Clutching his heart and swaying with emotion as tears rolled down his face, the doctor lauded the terrorist chief, hailing his success at striking fear into the hearts of Israelis. “This is the most ferocious campaign in the West Bank,” he said. “This campaign and this atrocity, it makes us our confidence increase… Despite his absence, he still scares the enemy.”

Dr Abu Sittah continued: “All of Maher’s efforts, since the day he opened his eyes to this world and he became a young man, didn’t go to waste, because the Israeli intelligence is still looking.

“They are looking for anyone who belongs to this school to which Maher dedicated his life and built and transformed it from an organisation to a party and from a party to a school [of thought and ideology] and from a school to a culture. And this is our only comfort: that even when Maher leaves the Israelis will still be afraid of Maher.”

Maher Al-Yamami joined the PFLP on its creation in 1967 and worked in its “special operations unit”, according to the Samidoun Palestinian Prisoner Solidaity Network.

He helped plan the hijacking of an El Al plane and was sentenced to 31 years in prison before he was released in a prisoner exchange deal, it said.

According to the PFLP’s website, the ceremony attended by Dr Abu-Sittah began with a “massive march” towards Shatila Roundabout, location of Hezbollah graves.

The procession was led by Al-Yamami’s family, the deputy secretary-general of the PFLP, Abu Ahmed Fouad and PFLP official Marwan Abdel-Al, they said.

Fouad fought with the Abu Ali Mustafa Brigades, the armed wing of the PFLP, and participated in the Black September insurgency against the Jordanian government, according to the European Council on Foreign Relations.

The Abu Ali Mustafa Brigades took part in the October 7 atrocities. It said in a statement: “This is the day when the nature of the struggle and the dignity of the Arab nation are reclaimed.”

Astonishingly, Dr Abu Sittah is in the running to become the rector of the University of Glasgow, elected by students.

In his manifesto, he strongly opposes the university’s adoption of the IHRA definition of antisemitism, taken as the gold standard by Jewish communities.

“By linking criticism of Israel to antisemitism, this definition threatens academic criticism of Israel and Palestinian solidarity events,” he says.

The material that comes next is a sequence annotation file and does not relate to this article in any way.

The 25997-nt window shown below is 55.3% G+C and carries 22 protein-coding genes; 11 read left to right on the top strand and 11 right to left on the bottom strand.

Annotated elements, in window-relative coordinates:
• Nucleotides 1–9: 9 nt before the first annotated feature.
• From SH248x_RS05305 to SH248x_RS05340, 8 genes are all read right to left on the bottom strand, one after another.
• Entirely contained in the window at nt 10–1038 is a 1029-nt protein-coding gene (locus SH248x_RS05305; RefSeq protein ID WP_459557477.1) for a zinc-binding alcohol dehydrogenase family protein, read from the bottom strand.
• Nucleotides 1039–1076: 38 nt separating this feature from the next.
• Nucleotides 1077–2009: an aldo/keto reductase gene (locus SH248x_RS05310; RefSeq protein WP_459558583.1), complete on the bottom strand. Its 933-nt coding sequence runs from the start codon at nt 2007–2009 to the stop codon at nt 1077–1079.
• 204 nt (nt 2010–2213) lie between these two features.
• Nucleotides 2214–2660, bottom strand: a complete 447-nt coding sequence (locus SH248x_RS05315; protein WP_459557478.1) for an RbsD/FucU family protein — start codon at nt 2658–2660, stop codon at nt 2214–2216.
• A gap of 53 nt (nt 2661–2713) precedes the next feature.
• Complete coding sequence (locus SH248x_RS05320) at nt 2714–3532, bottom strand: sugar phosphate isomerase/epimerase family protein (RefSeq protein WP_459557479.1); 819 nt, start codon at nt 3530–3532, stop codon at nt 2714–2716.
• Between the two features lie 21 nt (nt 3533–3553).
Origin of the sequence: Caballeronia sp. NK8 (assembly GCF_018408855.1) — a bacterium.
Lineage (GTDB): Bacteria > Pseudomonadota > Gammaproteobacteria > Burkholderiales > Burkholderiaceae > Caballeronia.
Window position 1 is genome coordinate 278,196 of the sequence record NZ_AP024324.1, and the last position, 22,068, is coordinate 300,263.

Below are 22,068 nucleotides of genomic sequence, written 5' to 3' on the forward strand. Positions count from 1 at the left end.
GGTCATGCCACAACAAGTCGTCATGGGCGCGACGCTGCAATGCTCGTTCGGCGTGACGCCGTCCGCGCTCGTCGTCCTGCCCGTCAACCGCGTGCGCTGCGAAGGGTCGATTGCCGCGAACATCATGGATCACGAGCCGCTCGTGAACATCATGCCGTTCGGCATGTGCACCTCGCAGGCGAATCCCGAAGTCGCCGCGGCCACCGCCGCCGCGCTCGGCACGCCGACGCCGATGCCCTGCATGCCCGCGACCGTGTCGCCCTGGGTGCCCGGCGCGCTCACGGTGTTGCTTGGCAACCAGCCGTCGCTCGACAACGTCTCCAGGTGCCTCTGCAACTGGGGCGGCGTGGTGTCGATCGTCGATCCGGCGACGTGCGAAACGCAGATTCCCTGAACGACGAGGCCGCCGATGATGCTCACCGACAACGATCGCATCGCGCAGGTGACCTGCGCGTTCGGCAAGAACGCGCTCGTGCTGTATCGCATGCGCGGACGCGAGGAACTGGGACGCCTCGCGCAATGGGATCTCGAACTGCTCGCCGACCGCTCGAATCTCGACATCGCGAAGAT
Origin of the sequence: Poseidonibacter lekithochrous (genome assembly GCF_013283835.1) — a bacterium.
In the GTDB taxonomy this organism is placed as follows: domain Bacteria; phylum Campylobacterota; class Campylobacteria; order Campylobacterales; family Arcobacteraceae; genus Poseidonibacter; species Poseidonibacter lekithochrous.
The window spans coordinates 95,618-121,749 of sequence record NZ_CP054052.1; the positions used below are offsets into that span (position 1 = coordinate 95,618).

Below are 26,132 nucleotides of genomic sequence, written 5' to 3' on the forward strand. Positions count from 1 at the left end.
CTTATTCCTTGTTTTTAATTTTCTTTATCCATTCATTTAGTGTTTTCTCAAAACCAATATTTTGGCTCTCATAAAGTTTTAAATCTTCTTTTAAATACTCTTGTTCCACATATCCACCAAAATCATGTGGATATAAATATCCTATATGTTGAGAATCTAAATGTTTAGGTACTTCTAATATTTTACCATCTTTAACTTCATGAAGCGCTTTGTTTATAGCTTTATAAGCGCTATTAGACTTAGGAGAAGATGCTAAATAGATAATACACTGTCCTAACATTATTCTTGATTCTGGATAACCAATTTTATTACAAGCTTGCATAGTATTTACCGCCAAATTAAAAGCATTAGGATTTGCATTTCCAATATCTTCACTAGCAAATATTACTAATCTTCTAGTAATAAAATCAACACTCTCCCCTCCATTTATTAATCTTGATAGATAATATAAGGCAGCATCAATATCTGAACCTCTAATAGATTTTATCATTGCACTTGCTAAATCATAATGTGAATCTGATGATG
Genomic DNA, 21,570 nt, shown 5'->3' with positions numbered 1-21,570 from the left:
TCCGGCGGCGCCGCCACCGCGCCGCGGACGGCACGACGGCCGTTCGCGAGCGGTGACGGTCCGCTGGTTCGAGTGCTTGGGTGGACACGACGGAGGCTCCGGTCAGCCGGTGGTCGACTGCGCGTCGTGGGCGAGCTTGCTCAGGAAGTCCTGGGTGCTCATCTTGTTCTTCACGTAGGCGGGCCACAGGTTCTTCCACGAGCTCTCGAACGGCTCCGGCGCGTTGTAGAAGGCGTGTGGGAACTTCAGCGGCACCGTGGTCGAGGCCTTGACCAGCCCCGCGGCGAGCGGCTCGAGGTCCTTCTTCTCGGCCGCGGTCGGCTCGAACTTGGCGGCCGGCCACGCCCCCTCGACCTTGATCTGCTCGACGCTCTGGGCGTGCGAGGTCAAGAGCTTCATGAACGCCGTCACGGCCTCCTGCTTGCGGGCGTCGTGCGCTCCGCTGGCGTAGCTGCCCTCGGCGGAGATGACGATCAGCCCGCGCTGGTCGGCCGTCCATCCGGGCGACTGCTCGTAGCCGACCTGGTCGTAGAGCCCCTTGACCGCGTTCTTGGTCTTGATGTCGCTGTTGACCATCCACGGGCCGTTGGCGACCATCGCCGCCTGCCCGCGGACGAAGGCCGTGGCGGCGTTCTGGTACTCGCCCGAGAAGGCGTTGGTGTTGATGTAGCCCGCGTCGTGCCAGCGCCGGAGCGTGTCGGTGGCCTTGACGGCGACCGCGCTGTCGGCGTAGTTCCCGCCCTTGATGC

“Accordingly, as rector, I would call for the replacement of the IHRA definition with the Jerusalem Declaration on Antisemitism.”

When approached by the JC, Dr Abu Sittah said: “While I may in the past have used emotive language at the funeral of a friend or following an extra-judicial killing, I vehemently oppose terrorism, and civilian casualties on all sides.

“As a surgeon, my vocation is preserving life and I repeat my calls for a sustainable ceasefire and lasting peace.”

His lawyers claimed that the doctor did not know that Jarrar had been involved in the killing of a rabbi and that he would never condone murder.

Dr Abu Sittah had written the article because the Jarrar was the victim of an extra-judicial Israeli killing and that he should have faced due process instead, they claimed.

His legal team added that Dr Abu Sittah “abhors” anti-Jewish racism and only opposes the IHRA definition because of its “chilling effect on legitimate criticism of Israel’s actions”.

He was similarly not aware that Al-Yamani was accused of involvement in terrorism, they added.

The GMC said: “We can and will investigate serious concerns that suggest patient safety or the public’s confidence in doctors may be at risk and will take action where it is necessary.”

A spokesman for Layla Moran said: “Professor Ghassan has provided his evidence directly to the Scotland Yard war crimes unit. The police have no issue with Professor Ghassan with respect to his credibility or associations. Ghassan Abu Sittah is an eyewitness to what has happened in Gaza, in particular at the hospitals where he operated as a surgeon. His remarks centred on what he directly experienced, which included amputations with no anaesthetic and using washing-up liquid to sanitise wounds.

“It is important that Parliamentarians are able to hear evidence from all sides of the conflict. For example, Layla has met with the families of hostages and received briefings from former IDF commanders. Liberal Democrats continue to put humanity at the heart of their response to this horrific conflict.”

A spokesperson for the University of Glasgow said: “The rector is nominated and elected by registered students and represents them at the University Court, the institution’s independent governing body. The University follows full due process and diligence regarding candidates.”